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In Pakistan's Khyber Pakhtunkhua, RAW Agent Vinod (Saif Ali Khan) is rescued by colleague Rajan (Ravi Kishan) from a rogue Pakistani army officer (Shahbaz Khan). In Russia/Uzbekistan, an ex-KGB Officer is tortured and murdered. In Cape Town, a group of international business tycoons discusses a rumor that the dead KGB officer possessed a nuclear suitcase bomb. In Moscow, Rajan is exposed and shot dead while trying to send a Code Red message to India. In India, the head of RAW sees the incomplete message containing just number 242. Agent Vinod undertakes a globe-trotting secret mission to discover the reason why his colleague, Rajan, was murdered. A series of twists and turns take Vinod across the globe to Morocco and Latvia, Karachi to Delhi and finally London where he discovers the actual conspiracy.Written by
For a film to have technical glitches and inadequacies that are so blatant that even the naivest of audiences find them obvious, is an embarrassment difficult to conceal. To say this about Sriram Raghavan (Ek Hasina Thi, Johnny Gaddar), who has entertained us well in the past if not enthralled, might come as a surprise. However, as far as his Agent Vinod (Saif Ali Khan) is concerned, that is the inconvenient truth. If you cast aside all the glamour, explosions and pseudo- spyishness, what form the crux of this film is a directionless story that takes a man trying to be cool through scenic location in the hunt of reasons for the murder of his colleague. And as Lady Luck would have it, he just happens to stumble upon a ravishing spy of the opposite sex, Dr. Ruby Mendes (Kareena Kapoor), on his way.
You know how a story in most action films is a vessel whose only onus to carry the action sequences through? This vessel has a massive hole in it. I'll forgive the fact that it is all too generic, for the moment. There is a book with a detonator in it, which is sought after by most of the world's leading terrorist organisations. Someone noble and good-of- heart must get it. The only person who can do this and save the blighty people is an unshaven, frog-eyed man, who has a penchant for dancing in front of hidden cameras - Vinod, that is. Apparently, simple enough. But in the hands of Sriram Raghavan and Arijit Biswas (the script writers) the story turns into a convoluted mess that resembles the remains of a dog that has been run over by a speeding battle-tank. Twice.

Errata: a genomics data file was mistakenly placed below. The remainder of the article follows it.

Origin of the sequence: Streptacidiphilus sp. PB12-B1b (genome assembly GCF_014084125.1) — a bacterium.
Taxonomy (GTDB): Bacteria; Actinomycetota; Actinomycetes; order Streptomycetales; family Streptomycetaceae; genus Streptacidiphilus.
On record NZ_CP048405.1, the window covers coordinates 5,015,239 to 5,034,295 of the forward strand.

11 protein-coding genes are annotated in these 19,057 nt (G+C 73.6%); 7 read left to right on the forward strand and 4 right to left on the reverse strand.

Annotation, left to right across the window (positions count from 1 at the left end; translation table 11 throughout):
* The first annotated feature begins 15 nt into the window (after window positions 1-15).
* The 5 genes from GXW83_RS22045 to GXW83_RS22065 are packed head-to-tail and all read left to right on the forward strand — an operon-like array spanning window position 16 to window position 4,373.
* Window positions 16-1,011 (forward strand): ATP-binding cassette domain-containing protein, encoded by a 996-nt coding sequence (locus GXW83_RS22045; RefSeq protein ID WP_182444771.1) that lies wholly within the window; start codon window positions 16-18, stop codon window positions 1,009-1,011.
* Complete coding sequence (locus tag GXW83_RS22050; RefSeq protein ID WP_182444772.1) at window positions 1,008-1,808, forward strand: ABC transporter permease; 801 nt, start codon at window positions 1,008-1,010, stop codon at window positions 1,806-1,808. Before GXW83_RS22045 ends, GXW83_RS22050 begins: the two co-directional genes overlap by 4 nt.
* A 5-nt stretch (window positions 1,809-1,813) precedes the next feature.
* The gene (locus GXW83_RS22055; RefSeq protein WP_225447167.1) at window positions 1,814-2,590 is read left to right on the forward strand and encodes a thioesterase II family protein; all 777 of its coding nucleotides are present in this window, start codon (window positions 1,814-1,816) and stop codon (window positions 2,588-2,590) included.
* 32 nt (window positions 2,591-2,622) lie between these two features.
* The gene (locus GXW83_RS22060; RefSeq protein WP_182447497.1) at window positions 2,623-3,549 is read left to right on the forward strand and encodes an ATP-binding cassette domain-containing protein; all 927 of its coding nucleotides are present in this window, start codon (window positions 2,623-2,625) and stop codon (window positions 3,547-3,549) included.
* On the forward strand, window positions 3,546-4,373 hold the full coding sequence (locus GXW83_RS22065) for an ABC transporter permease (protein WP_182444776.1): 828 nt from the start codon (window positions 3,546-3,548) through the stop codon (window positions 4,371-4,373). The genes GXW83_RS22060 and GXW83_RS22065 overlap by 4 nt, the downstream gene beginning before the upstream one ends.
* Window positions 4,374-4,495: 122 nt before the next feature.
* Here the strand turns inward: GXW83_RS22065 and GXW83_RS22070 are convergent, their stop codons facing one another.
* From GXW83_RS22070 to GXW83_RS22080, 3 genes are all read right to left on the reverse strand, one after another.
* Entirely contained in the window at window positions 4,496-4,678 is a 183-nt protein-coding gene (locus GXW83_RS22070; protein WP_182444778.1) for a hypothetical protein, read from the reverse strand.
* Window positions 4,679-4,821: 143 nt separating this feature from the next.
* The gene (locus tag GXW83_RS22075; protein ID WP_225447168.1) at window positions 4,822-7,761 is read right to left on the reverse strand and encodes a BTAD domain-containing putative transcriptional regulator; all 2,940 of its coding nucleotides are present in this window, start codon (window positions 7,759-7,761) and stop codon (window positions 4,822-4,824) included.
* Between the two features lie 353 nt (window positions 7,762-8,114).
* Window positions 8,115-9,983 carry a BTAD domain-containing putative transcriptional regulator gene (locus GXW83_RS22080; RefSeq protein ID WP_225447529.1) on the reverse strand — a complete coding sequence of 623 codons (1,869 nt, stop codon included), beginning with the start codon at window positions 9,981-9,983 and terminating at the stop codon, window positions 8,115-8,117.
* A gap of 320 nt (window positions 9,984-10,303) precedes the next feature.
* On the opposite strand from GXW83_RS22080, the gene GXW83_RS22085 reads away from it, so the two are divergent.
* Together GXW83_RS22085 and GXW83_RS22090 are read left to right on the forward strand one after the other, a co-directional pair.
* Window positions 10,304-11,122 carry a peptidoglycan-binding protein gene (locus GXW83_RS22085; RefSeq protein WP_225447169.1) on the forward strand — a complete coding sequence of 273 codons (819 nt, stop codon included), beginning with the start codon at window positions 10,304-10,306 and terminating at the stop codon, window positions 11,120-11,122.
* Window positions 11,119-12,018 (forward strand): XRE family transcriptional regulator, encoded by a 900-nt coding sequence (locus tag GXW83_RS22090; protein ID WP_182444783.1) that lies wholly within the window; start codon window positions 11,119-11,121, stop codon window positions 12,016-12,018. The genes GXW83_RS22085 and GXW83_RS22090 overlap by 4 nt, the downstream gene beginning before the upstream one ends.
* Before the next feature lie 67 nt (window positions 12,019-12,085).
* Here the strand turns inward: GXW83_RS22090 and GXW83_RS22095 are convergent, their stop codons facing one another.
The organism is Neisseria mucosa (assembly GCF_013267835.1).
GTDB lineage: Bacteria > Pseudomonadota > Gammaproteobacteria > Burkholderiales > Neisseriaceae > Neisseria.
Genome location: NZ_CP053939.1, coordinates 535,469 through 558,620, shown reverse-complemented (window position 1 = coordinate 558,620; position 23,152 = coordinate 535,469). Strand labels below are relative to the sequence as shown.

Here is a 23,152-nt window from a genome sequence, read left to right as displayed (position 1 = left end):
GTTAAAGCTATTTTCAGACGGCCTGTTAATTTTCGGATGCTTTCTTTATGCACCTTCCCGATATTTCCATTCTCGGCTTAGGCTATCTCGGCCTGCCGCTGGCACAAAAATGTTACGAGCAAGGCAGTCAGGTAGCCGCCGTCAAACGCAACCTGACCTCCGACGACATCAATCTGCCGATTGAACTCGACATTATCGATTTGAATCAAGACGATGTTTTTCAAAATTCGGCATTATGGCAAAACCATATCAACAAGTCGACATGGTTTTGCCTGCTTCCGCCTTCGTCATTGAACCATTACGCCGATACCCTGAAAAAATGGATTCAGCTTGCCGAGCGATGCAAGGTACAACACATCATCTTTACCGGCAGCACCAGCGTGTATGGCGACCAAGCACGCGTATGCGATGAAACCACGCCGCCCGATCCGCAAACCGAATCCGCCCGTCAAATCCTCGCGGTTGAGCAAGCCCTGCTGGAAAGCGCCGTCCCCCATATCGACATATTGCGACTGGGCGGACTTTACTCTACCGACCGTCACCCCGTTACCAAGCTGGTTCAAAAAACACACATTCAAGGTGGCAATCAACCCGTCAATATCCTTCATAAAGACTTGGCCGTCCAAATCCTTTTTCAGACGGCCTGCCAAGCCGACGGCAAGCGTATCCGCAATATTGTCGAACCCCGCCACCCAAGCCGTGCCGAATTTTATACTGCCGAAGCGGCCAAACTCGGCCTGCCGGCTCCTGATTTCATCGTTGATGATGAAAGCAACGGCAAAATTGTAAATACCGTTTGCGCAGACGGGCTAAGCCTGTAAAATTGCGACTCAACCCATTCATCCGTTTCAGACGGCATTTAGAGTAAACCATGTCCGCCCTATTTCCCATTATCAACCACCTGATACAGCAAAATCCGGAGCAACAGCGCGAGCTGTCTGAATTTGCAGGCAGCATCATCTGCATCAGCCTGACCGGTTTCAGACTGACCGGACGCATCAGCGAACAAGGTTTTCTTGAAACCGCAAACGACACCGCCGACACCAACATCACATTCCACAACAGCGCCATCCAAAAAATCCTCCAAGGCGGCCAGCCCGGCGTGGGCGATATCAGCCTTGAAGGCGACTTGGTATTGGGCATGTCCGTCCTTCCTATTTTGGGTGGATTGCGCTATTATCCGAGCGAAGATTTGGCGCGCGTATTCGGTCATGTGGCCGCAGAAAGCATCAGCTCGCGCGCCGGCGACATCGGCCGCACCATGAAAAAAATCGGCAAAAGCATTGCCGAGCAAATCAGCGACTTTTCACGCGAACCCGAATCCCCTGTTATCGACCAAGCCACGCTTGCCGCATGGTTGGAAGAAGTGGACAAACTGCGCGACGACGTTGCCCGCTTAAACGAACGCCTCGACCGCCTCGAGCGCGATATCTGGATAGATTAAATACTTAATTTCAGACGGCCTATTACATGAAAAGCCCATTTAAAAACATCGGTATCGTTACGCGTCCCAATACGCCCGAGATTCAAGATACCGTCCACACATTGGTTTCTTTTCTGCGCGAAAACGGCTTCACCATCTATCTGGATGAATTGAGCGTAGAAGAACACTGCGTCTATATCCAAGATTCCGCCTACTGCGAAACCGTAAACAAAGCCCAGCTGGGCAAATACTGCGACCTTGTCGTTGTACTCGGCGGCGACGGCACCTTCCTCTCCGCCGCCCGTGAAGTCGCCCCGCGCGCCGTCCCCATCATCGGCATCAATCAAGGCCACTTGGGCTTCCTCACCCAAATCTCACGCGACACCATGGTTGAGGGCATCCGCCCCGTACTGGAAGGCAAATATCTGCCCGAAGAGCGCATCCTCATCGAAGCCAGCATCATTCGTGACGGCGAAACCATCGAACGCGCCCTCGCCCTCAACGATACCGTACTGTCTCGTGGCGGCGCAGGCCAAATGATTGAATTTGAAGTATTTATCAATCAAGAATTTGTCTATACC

Saif plays the role of the almighty redeemer for the film. He isn't as bumptious as spies and anti-heroes (casts a furtive glance at another member of the Khan bastion) usually are. The man himself is not larger than life and without the overbearing fungus smeared so generously on his face he even manages to look strangely human. The sins that he must pay for are those committed by the accompanying-cast. There isn't a clear nemesis for Vinod; instead, he gets half a dozen flies to ward off. The characters are shoddily constructed - no defining traits, no vile idiosyncrasies, nothing to remember them by. The actors don't bring much to the table, either. The movie is a playfield for those blighty souls who never got a chance to make it big in the industry. And, as as the movie illustrates so magnificently, there is a reason for that.
Agent Vinod proudly pontificates the fact that it is an action film. It tries to masquerade as one and its attempts lead to desperation. It is out of this desperation, or so I am forced to believe, that the director did things that one absolutely should not while shooting action films. The movie does not get your adrenaline pumping, while the supposed high- octane sequences are contrived. Too many shots are vying for screen-time at the same time, resulting in a metaphorical train-wreck, further exacerbated by shoddy editing. Judging by the way the camera leapfrogs from wall-to-wall makes one conclude that the cameraman is most certainly suffering from febrile convulsions. And yeah, just in case all of that was not enough, there is also a longer-than-necessary scene shot entirely upside-down for no fathomable reason.
Once the films runs out of things to do, it decides to do the things it has already done all over again. This goes on for over one hundred and fifty-minutes, which is far too long for an action movie by any stretch of imagination. Vinod travels to another country, meets a few foreigner baddies, there's more kiss kiss bang bang, a few explosions, a dozen dead blokes and the good guy saves the day. Just when that starts getting onto your nerves, following the precedent set by her fair- skinned mango-juice-loving counterpart, Kareena does a lacklustre mujra. Saif, then, tries to outdo her in another jig of his own. And succeeds. Someone's going to go hungry for a week for stealing the spotlight from his soon-to-be wife.
With the film managing to get its act together only on rare occasions, the ending could have come sooner. It definitely should have. With a Captain America-esque touch to it, the film drops into a gradual denouement. Or so it seems to, before lasting another twenty minutes and then crossing the finish line; rather tumbling over it. The movie is like a bad sexual experience, and the end justifies the statement - tiring, unsatisfying, but leaves you grateful that it has ended. Alas, when you are halfway into the film, the only things that stick out are the amateurishly shot action sequences, jarring editing and Kareena's unattended body fat. And that's the better half.
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